Today's edition of CNN carries a pair of disturbing developments on the airline security front. Topping the list is a plan by the beleagured airline industry--still struggling despite a $15 billion bailout package--to institute a "trusted traveler" program that would let holders of a special card skip the long lines created by security checks. Government officials and frequent flyers who pass a background check could receive a special card that would let them skip the security screenings.
I'm no highly-paid airline executive, just an amatuer aviation enthusiast, and the flaw in this plan is obvious to me. The Sept. 11 gang didn't just decide to grab some airliners on the spur of the moment. They planned for months, including making several "dry runs." Given that al Qaeda has established a pattern of preparing its ops well in advance, it's elementary that they'd take advantage of an opportunity to establish frequent-flyer bona fides if it'd give them an opportunity to slip a terrorist onto a plane when it counted. This notion is especially disturbing given the still-shaky state of security at airports.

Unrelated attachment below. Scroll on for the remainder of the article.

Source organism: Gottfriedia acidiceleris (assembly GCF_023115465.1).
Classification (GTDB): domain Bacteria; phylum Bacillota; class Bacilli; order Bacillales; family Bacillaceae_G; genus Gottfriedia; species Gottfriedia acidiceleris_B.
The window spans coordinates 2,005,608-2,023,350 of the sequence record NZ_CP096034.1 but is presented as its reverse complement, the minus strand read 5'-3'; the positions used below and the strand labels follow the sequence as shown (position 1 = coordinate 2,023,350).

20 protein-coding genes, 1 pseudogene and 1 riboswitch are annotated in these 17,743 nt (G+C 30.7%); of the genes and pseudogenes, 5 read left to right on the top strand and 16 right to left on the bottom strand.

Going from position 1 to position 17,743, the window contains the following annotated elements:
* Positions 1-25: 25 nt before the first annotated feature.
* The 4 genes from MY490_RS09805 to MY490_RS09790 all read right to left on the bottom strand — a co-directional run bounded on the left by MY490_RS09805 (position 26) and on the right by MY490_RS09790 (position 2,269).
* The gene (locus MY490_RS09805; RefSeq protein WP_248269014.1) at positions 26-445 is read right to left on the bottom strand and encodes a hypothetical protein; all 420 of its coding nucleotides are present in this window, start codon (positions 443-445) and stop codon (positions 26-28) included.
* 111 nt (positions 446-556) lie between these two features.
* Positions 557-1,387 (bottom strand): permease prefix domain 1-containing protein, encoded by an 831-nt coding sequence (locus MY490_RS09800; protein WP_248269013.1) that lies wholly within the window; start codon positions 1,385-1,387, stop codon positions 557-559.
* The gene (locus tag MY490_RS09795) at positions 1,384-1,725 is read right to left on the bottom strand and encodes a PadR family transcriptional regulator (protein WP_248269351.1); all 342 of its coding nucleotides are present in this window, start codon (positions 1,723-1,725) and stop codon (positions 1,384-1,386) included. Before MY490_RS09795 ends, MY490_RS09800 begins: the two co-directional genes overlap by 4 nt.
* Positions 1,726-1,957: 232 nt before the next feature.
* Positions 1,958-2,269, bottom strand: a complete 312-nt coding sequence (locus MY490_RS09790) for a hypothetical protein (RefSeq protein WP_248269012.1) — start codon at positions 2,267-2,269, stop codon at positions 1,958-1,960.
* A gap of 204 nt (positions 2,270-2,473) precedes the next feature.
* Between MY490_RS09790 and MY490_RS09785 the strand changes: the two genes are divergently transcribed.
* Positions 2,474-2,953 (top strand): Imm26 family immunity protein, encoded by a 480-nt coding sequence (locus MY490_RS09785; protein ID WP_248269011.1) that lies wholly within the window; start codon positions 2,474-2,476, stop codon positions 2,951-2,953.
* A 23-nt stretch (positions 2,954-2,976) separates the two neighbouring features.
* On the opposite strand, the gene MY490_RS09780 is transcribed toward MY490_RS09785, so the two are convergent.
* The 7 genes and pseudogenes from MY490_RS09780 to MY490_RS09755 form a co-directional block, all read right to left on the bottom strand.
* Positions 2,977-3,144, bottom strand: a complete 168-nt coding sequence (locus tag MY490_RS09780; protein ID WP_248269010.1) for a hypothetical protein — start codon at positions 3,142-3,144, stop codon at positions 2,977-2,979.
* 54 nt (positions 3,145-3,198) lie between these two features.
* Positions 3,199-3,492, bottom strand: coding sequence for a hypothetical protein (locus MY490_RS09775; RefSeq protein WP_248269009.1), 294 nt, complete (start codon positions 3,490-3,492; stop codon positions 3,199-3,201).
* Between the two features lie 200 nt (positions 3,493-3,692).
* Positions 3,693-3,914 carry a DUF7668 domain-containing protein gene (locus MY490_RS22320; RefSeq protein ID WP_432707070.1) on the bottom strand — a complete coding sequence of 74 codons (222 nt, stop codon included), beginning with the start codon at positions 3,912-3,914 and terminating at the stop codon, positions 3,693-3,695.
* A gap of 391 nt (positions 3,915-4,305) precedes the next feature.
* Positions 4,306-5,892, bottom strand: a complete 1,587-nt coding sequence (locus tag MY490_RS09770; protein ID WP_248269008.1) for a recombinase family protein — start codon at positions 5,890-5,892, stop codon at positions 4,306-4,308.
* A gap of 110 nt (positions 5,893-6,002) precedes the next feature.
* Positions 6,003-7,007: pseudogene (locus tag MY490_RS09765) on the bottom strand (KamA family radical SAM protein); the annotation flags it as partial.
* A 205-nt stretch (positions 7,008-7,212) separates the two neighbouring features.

I also have a populist problem with the notion of government officials and frequent flyers--which means business travelers--getting to skip the lines the Great Unwashed have to endure. The flying public was asked to put up with the inconveneince--and I've experienced it; it is an inconvenience--in the name of greater security. It stinks to contemplate declaring a certain class of people too privileged to have to endure the plebian lines.